KUALA LUMPUR, Dec 25 — The Pakatan Harapan (PH) government has sent a very clear message to local and global investors that it will continue to maintain macroeconomic stability to drive the economy forward, said IQI Global chief economist Shan Saeed.
He pointed out the revived Bandar Malaysia, with an estimated total gross development value of RM140 billion, would herald a new era of economic momentum that benefited the masses.
“Engagement and collaboration with Chinese companies bring huge dividends to local players, as they would learn and rewind to align themselves with market forces and efficiency level.
“The government is cognisant of the fact that infrastructure investment can help spur growth, generate employment and provide structural stability to the economy. At the moment, the government looks totally committed in its strategic focus on development, infrastructure and growth,” he told Bernama TV in an interview here on Tuesday.
Shan, who has more than 18 years of financial market experience in private banking, risk/compliance management, commodity investments, global economy, brand and business strategy, was asked to comment on the recent revival of the 196.7-hectare Bandar Malaysia project in Kuala Lumpur following a signing ceremony between Minister of Finance Inc’s unit TRX City Sdn Bhd and IWH-CREC Sdn Bhd, which is jointly owned by Malaysian and Chinese companies.
IQI Global is a leading property and investment company operating and advising clients in Kuala Lumpur, Singapore, Hong Kong, London, Melbourne, Bangkok, Makati, Toronto and Dubai.
Shan said as countries navigated through turbulent times, infrastructure investment had become a new obsession for many economies in the ASEAN region.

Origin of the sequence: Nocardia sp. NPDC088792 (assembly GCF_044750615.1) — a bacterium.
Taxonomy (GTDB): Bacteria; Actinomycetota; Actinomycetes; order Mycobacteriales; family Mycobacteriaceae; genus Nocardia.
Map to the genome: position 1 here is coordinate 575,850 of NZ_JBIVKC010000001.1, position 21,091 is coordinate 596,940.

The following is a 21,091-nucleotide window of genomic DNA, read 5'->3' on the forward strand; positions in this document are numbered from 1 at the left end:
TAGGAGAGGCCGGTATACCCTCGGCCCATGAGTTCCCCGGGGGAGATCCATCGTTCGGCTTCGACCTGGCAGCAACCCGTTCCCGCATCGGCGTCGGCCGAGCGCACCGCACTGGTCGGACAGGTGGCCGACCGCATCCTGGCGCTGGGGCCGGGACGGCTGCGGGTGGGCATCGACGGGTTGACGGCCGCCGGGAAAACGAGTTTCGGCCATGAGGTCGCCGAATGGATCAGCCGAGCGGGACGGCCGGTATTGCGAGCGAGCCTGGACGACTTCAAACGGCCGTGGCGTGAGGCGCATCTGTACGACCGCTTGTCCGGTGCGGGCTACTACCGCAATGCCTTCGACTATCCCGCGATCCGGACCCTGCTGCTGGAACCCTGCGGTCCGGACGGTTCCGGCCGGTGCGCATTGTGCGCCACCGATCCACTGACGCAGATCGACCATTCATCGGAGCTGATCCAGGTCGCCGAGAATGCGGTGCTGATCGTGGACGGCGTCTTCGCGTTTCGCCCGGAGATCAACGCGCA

Citing various reports, including from The Economist and the Wall Street Journal, he said ASEAN required US$1.2 trillion in infrastructure investment that could buttress growth in the region.
Some of the countries requiring infrastructure investment are Myanmar (US$400 billion), Indonesia (US$300 billion), Vietnam (US$150 billion), the Philippines (US$150 billion), Cambodia (US$100 billion), Thailand (US$25 billion), Laos (US$50 billion) and Malaysia ($25 billion)
Shan said infrastructure investment had a direct correlation with gross domestic product growth (GDP) outlook with a large impact at the macro level.
“For 2020, we at IQI Global foresee Malaysia’s GDP hovering at around 4.4 per cent to 4.9 per cent next year.
“Foreign direct investment would keep (coming in) a steady flow because of three main reasons — because Malaysia is an important player in the Belt and Road Initiative, is strategically located along the Straits of Malacca, and has a young, tech-savvy labour force,“ he said.
Shan said Malaysia would continue to be on the global investors’ radar due to its political and economic stability and infrastructure stability that bolstered the outlook of the ringgit, which remained structurally stable and was expected to move around 3.97 to 4.30 against the greenback in 2020.